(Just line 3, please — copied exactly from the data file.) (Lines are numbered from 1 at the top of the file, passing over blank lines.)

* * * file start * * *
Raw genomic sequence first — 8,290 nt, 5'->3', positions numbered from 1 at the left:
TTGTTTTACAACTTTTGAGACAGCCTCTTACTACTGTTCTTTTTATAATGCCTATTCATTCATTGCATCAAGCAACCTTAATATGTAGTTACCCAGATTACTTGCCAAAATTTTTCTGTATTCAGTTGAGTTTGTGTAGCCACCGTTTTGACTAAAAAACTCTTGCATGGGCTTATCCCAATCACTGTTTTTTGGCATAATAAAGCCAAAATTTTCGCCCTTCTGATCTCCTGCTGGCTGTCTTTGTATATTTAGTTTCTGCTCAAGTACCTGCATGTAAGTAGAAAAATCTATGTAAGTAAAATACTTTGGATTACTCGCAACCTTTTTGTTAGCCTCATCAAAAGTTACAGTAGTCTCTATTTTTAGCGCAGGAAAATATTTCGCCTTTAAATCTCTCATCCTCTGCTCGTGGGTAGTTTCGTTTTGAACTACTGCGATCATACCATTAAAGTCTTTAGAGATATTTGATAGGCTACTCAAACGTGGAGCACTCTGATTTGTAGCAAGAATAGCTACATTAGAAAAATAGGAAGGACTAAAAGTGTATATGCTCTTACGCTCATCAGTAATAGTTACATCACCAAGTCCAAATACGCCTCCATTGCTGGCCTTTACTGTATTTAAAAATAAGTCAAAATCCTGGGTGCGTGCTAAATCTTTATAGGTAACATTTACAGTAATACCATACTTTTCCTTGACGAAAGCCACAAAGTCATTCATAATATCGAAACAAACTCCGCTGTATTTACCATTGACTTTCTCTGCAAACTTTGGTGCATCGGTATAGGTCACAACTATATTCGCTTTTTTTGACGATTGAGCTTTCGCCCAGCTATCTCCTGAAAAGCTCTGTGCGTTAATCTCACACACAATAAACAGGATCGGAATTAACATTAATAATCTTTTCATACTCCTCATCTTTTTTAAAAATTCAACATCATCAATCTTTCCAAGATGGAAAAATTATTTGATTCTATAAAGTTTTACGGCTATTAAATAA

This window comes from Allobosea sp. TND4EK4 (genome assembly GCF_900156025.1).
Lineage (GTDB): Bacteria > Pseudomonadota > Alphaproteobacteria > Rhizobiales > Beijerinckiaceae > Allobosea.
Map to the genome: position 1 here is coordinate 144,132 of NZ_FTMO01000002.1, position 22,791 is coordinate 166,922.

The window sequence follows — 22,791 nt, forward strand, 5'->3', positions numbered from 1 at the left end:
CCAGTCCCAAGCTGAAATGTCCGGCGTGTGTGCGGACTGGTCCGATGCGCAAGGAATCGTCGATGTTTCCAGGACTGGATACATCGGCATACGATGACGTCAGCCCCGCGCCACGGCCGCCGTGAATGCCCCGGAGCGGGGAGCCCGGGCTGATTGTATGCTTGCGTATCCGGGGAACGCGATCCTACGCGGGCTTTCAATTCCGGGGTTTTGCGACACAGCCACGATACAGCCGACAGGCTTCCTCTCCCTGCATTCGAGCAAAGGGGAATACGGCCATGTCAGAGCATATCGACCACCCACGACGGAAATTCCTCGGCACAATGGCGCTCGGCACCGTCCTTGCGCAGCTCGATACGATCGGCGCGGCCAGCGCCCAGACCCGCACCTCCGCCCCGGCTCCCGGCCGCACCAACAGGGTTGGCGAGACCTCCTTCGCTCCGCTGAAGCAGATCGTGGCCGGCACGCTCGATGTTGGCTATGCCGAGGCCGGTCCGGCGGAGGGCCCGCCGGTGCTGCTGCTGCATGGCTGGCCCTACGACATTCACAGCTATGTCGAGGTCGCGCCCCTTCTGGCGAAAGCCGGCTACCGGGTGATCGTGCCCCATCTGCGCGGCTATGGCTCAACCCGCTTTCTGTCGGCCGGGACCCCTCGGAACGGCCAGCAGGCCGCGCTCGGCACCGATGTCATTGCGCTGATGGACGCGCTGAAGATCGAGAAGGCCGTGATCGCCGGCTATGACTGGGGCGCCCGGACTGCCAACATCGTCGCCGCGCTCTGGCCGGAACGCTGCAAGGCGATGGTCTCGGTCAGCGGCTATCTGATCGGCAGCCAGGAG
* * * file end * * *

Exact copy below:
This window comes from Allobosea sp. TND4EK4 (genome assembly GCF_900156025.1).